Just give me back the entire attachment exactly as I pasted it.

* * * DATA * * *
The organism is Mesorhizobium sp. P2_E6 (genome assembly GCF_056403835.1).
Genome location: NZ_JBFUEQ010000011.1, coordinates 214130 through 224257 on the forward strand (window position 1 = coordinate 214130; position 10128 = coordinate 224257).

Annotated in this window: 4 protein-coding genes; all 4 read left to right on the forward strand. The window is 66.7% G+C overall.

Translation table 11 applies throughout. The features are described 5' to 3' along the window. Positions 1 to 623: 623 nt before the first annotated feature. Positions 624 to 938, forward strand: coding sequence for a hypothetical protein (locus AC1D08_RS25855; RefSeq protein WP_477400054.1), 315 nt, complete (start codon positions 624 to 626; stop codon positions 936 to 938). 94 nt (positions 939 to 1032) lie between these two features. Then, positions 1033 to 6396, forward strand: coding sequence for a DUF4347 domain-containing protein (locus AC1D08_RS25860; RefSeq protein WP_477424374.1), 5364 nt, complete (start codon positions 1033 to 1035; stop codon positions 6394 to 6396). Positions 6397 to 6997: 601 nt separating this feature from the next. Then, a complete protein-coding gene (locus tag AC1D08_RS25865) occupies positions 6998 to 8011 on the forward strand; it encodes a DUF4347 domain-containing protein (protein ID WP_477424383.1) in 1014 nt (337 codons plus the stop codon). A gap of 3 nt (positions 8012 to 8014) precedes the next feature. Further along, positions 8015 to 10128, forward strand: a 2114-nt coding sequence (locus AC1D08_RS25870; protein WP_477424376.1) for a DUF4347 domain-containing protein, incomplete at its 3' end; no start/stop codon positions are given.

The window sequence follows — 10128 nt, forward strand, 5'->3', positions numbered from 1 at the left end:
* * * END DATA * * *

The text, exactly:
The organism is Mesorhizobium sp. P2_E6 (genome assembly GCF_056403835.1).
Genome location: NZ_JBFUEQ010000011.1, coordinates 214130 through 224257 on the forward strand (window position 1 = coordinate 214130; position 10128 = coordinate 224257).

Annotated in this window: 4 protein-coding genes; all 4 read left to right on the forward strand. The window is 66.7% G+C overall.

Translation table 11 applies throughout. The features are described 5' to 3' along the window. Positions 1 to 623: 623 nt before the first annotated feature. Positions 624 to 938, forward strand: coding sequence for a hypothetical protein (locus AC1D08_RS25855; RefSeq protein WP_477400054.1), 315 nt, complete (start codon positions 624 to 626; stop codon positions 936 to 938). 94 nt (positions 939 to 1032) lie between these two features. Then, positions 1033 to 6396, forward strand: coding sequence for a DUF4347 domain-containing protein (locus AC1D08_RS25860; RefSeq protein WP_477424374.1), 5364 nt, complete (start codon positions 1033 to 1035; stop codon positions 6394 to 6396). Positions 6397 to 6997: 601 nt separating this feature from the next. Then, a complete protein-coding gene (locus tag AC1D08_RS25865) occupies positions 6998 to 8011 on the forward strand; it encodes a DUF4347 domain-containing protein (protein ID WP_477424383.1) in 1014 nt (337 codons plus the stop codon). A gap of 3 nt (positions 8012 to 8014) precedes the next feature. Further along, positions 8015 to 10128, forward strand: a 2114-nt coding sequence (locus AC1D08_RS25870; protein WP_477424376.1) for a DUF4347 domain-containing protein, incomplete at its 3' end; no start/stop codon positions are given.

The window sequence follows — 10128 nt, forward strand, 5'->3', positions numbered from 1 at the left end: